Mary Pinchot Meyer’s (October 14, 1920 – October 12, 1964) exhibition at Jefferson Place in November 1963, was given a rave review by Leslie Judd Ahlander in The Washington Post. Ahlander wrote “Using the tondo, or circular, canvas, Mary Meyer divides the area into curved and sinuous areas that sometimes seem to set the tondo to revolving as the colors succeed each other’s pull outward. Color, obtained through the use of plastic paint on unsized canvas, as is usual with this group of artists, is luminous and carefully thought out.”[1]

Ahlander situates Meyer’s work squarely within her contemporaries when she mentions “this group of artists.” The hard-edge geometric abstraction, as seen in Half-Light (to the left), is stylistically similar to other Washington artists. By employing a shaped canvas she worked in the inverse of artists like Kenneth Noland who, during the late 1950s and early 60s, painted concentric circles on rectangular canvases. Noland would eventually work with shaped canvases later in his career. Meyer’s use of what she called “the tondo,” curved circular canvas, and the straight hard-edge line of the colored quadrants, harmonize to create a symmetrically balanced composition. In Half-Light, the green and brown colors are contra pointed by the closely hued blue and purple. Meyer maintains symmetricity in her work, an aspect of practice that her fellow artists took seriously as well.

In 1964, Meyer was included in a traveling exhibition, Nine Contemporary Painters organized by the Pan American Union. The exhibition opened in Buenos Aires then went on to Rio de Janeiro. Fellow artists included in the exhibition, alongside Meyer, were Gene Davis, Tom Downing, and Sam Gilliam. This exhibition was packaged to show South Americans contemporary art by young or little known artists who had yet to achieve widespread success despite the quality of their work.[2] The curator of the exhibition, Lawrence Alloway, characterized the type of painting coming from Washington as unlike that being produced in other American cities: “In Washington a constant of several painters has been the use of flat color on unprimed canvas… the repetition of a single image is typical of this kind of painting, in which color, its tensions and its variable, is central.”[3] Alloway went on to describe Meyer’s work specifically, writing, “The paint in the tondos… of spectrally related colors, defining curved forms that roll in from the outer edge of the canvas… Meyer’s home is in a central area or point.”[4]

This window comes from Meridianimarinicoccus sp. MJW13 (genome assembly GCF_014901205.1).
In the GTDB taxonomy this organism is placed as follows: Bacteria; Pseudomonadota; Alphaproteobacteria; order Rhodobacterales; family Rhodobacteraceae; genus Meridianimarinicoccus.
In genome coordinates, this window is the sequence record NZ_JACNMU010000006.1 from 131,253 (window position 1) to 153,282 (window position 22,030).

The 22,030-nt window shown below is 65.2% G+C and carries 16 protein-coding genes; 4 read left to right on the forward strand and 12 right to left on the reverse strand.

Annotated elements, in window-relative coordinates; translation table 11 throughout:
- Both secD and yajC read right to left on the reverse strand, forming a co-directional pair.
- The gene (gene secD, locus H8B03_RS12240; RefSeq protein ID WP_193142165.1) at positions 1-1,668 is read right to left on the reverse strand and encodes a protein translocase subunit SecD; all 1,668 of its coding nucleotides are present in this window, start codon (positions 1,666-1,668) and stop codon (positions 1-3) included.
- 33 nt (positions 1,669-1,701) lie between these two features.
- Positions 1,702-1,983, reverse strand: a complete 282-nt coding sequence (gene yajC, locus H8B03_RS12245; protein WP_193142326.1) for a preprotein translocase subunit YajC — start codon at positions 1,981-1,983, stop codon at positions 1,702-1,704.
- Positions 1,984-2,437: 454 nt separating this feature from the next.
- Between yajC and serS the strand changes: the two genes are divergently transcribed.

During the late 1950s and early 1960s there were several galleries in the area exhibiting related work — including the Franz Bader Gallery, Barnett-Aden Gallery and the Washington Gallery of Modern Art — but it was the Jefferson Place Gallery where Meyer found opportunity. She came to know the director, Alice Denney, as well as other artists who exhibited there, including Kenneth Noland, Ben Summerford, Robert Gates, and Mary Orwen. Meyer would, for a short time in 1960 or 1961, share a studio with Orwen and close friend Anne Truitt.

Lotus by Kenneth Noland, 1962. Used by permission of the Hirshhorn Museum and Sculpture Garden, all rights reserved.

Meyer’s large scale, colorful abstract paintings exhibited at Jefferson Place Gallery fit within the modus operandi of the group associated with the Washington Color School. Her highly abstract compositions with flat applications of vibrant color that emit an energy and radiate off the canvas compare to Noland’s concentric circle paintings from this time, Morris Louis’s Unfurled canvases, and Paul Reed’s circles surrounded by fields of color. While at the time of her murder Meyer’s work was not commonly included in exhibitions with other artists, her paintings are easily connected to the work of her contemporaries.

Meyer was an artist who took her work seriously, and she was part of a tight-knit artistic community. She was an experimental artist who used various materials such as linen and acrylic in her practice. More scholarship on her paintings could determine her role as an influential member of a radical group.

Author Mollie Berger has worked in the Prints and Drawings department at the National Gallery since 2014. Her recent projects at the Gallery include co-curating a small exhibition of prints by Edvard Munch, teaching a seminar on Washington Color School artists, and giving pop-up gallery talks at the Gallery’s after-hours events. She graduated from George Washington University with a Master of Arts in Art History in 2014, during which time she held internships in the Prints and Drawings departments of the National Portrait Gallery and the National Gallery of Art. While completing her Bachelor of Arts in Art History at the University of Vermont, Mollie worked in the curatorial office of the Fleming Art Museum. She also held positions at the Shelburne Museum in Shelburne, Vermont, and the Farnsworth Art Museum in Rockland, Maine. An adapted version of her graduate qualifying paper on Kenneth Noland’s circle paintings and the psychoanalytic therapy of Dr. Wilhelm Reich was recently published for Refiguring American Art, a research project organized by Tate, London. Mollie’s research interests includes artists who have lived and worked in Washington, DC, early twentieth century American landscape painting, and the cultural impact of the Cold War.

[1] Leslie Judd Ahlander, “The Jefferson Place Gallery,” The Washington Post, Times Herald, November 24, 1963, G10.

[2] José Gómez Sicre, Nine Contemporary Painters: USA (Pan American Union, Washington, 1964), n.p.

[3] Lawrence Alloway, “Notes on the Painters,” in Nine Contemporary Painters: USA (Pan American Union, Washington, 1964), n.p.

[4] Ibid, n.p.